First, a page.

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How does Shakespeare show the change in Juliets fortunes in act 3 scene 5

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How does Shakespeare show the change in Juliet?s fortunes in this scene? Act 3 scene 5 is a vital scene in Shakespeare?s play ?Romeo and Juliet? as it is the last time the ?star crossed lovers? will see each other alive. It is a scene which explores the other, darker sides of the relationships between the main characters. A significant clue to act three scene fives importance is the wide range of emotions used within it, testing limits and showing new sides to characters. This scene shows the tragic results of past events leading to a sequence of fatal misunderstandings and terrible consequences. At the early stage in this scene the two ?star-crossed lovers? are in blissful happiness this is shown when Romeo says ?look, love what envious streaks of light do lace the severing clouds in the yonder east? this suggests that even the sunlight is envious of their happiness and has chosen to arise after the night that they spent together, the repetition of the comparison of Juliet to the sun, moon and stars throughout the play further reinforces this point, Strengthening the sense of blissful happiness- ?therefore stay yet. Thou need?st not be gone? this suggests that Juliets content is such that she has completely forgotten the danger Romeo is in. Another interpretation is that Juliet tries to deny the arrival of the coming day to prolong her time with Romeo. ...read more.


Shakespeare makes us feel sympathetic in this scene by making Juliet use even more ambiguous language such as "Madam, I am not well." This has two meanings - she's either physically ill or love-sick (she's missing Romeo). This makes us sympathetic towards her as being ill is generally not a pleasant thing to experience. Shakespeare makes us feel increasingly sympathetic in this scene as Lady Capulet says "Evermore weeping for your cousin?s death?" This shows us Juliet is misunderstood by her family - this plays a part in making us feel sorry for her along with the fact that she has just lost her cousin brutally. The word ?weeping? suggests a condescending tone as it shows that they do not understand her. In Act 3 Scene 5, we feel sorry for Juliet as she says "...Till I behold him -dead- is my poor heart." The word 'poor' makes the readers obliged to feel sorry for her as it makes us feel she is suffering. This phrase is ambiguous - it can mean she will never be satisfied until her holds the killer of her cousin dead, or will never be satisfied because her 'poor' heart is dead. We feel sympathetic as she is being continually misunderstood - she does not want to hold the killer of her cousin dead, but her poor heart is dead because she misses Romeo. ...read more.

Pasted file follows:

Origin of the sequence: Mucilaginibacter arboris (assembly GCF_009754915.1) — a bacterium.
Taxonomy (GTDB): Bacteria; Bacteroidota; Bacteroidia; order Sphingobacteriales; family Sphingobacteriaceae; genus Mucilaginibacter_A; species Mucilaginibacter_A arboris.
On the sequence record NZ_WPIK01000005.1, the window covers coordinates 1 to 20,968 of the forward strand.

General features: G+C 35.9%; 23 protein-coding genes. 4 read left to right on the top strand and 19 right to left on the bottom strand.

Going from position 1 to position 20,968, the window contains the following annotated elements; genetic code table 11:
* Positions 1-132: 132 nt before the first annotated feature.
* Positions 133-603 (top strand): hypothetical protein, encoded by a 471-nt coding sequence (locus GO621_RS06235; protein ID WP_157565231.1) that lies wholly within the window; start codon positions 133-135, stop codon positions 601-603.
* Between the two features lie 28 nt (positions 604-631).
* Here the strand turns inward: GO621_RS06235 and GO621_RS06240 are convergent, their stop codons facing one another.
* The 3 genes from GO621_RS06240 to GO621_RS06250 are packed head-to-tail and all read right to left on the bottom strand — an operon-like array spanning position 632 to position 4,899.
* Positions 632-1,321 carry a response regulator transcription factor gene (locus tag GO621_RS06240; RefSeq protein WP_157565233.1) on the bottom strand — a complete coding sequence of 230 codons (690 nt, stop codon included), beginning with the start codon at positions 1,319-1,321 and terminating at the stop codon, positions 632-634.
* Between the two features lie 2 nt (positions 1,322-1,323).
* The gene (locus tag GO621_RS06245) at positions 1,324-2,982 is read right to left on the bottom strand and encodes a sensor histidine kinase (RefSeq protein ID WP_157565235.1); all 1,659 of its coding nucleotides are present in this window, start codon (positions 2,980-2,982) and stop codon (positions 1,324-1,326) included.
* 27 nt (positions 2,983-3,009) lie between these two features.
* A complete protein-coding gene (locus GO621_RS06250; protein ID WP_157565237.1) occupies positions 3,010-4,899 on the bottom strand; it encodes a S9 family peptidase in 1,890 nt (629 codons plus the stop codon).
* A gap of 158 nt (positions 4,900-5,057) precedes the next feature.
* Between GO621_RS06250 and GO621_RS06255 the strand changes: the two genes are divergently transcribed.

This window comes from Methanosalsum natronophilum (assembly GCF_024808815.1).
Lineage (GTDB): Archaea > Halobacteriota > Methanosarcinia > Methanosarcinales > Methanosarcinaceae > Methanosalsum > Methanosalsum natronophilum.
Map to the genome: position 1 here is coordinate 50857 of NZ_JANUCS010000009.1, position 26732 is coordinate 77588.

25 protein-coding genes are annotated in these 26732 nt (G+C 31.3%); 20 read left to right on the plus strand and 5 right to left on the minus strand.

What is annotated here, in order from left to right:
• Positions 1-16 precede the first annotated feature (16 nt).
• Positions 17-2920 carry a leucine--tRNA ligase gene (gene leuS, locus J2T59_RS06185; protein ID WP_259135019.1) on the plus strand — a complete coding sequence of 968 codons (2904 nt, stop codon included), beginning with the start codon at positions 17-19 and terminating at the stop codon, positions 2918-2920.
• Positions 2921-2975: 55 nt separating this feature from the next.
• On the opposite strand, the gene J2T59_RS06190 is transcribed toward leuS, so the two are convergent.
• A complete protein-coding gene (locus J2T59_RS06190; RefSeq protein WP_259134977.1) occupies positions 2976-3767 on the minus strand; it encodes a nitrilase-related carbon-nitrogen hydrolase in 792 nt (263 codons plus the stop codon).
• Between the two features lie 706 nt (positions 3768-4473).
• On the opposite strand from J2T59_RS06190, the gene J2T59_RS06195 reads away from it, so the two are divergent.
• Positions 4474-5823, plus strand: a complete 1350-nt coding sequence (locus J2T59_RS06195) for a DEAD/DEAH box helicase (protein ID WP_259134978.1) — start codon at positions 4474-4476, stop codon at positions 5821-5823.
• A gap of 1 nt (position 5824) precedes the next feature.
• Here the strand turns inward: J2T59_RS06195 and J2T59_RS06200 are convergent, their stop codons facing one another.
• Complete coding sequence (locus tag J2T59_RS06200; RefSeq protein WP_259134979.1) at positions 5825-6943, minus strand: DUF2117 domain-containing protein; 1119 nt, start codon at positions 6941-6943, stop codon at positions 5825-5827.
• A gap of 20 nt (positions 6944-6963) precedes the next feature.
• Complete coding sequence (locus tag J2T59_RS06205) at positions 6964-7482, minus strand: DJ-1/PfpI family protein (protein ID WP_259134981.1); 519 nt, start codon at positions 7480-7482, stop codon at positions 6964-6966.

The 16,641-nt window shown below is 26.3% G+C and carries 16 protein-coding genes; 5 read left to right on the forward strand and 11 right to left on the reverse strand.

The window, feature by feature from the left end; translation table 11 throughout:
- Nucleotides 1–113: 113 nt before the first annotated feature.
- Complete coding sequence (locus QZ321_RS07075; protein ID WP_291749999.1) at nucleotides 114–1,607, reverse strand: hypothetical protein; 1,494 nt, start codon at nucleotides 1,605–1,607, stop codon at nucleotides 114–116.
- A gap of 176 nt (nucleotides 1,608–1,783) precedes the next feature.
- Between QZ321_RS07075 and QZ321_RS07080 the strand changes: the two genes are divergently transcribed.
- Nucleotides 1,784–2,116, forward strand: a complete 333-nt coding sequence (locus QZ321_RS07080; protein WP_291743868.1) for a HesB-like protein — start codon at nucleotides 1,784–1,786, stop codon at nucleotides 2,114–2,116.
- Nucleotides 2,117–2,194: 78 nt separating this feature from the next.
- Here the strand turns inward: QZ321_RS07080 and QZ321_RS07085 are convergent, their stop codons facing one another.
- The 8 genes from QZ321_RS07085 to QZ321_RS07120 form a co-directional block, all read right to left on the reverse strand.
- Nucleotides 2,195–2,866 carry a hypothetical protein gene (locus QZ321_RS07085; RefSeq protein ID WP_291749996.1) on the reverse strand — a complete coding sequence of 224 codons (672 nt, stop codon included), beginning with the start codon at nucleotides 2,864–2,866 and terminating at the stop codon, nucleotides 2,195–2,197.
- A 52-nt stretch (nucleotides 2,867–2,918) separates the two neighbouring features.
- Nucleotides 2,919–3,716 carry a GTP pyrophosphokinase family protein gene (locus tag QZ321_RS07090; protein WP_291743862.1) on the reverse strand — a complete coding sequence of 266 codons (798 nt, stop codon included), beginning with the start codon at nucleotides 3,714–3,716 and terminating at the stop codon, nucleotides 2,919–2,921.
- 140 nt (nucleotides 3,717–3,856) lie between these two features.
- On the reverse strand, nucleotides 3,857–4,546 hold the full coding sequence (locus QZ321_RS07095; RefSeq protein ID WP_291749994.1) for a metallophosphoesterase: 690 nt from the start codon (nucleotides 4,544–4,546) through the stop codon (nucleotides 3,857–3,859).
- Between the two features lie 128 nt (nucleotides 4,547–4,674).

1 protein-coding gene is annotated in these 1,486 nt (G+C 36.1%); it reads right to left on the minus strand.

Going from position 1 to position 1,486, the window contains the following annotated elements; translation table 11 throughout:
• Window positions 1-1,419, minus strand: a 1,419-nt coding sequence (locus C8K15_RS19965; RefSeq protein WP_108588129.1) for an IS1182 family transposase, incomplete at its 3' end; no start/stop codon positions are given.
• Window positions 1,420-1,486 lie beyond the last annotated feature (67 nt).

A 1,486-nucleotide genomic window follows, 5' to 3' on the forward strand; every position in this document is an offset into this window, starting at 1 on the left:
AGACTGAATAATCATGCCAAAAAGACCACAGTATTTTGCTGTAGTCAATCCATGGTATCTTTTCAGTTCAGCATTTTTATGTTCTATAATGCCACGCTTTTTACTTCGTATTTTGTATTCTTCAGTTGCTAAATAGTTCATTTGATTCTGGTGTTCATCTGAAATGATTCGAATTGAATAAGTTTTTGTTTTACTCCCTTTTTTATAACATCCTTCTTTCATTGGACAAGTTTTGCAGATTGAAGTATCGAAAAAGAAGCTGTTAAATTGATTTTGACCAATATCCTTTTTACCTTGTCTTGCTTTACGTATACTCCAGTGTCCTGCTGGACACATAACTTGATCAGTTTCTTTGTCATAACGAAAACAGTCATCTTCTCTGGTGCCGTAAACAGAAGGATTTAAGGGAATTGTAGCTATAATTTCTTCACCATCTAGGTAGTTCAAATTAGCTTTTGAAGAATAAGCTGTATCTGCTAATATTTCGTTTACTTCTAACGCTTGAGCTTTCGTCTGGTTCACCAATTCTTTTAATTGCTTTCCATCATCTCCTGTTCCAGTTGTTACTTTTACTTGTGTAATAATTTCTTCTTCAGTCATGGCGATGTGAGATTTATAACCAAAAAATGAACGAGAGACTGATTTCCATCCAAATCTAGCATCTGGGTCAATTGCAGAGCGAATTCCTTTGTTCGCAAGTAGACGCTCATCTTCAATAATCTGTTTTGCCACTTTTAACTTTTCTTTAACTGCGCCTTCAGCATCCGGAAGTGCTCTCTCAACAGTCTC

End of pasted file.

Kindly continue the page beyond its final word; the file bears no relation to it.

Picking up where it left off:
"Talk not to me, for I'll not speak a word; Do as thou wilt for I have done with thee." She is much less sympathetic. Juliet seeks comfort in the Nurse during the dilemma but she proves to be a false friend. Nurse insults Romeo, ?Romeos a dishclout compared to him? and ?you are happy in this match, for it excels your first? and says Juliet should marry Paris. Thus destroying the trust between them; this leaves Juliet with no one other than Romeo, ?is there no pity sitting in the clouds? this suggests that Juliet feels that the gods are taking no pity in her and having revenge. However she still keeps her faith in god illustrated by the quote ?my husband is on earth, my faith in heaven; how shall that faith return again to earth, unless that husband send it me from heaven by leaving earth? this suggests that she has lost faith In the earth and shows that she can never be happy, unless she goes to heaven with Romeo, in doing so, killing herself. This can be understood as she has no one to place her trust in apart from religion. Another interpretation is that in saying that her "faith" is "in heaven" Juliet means that her marriage vow is holy. A marriage vow is "until death do us part," so the only way she can ever make that vow again is if Romeo dies and goes to heaven. ...read more.

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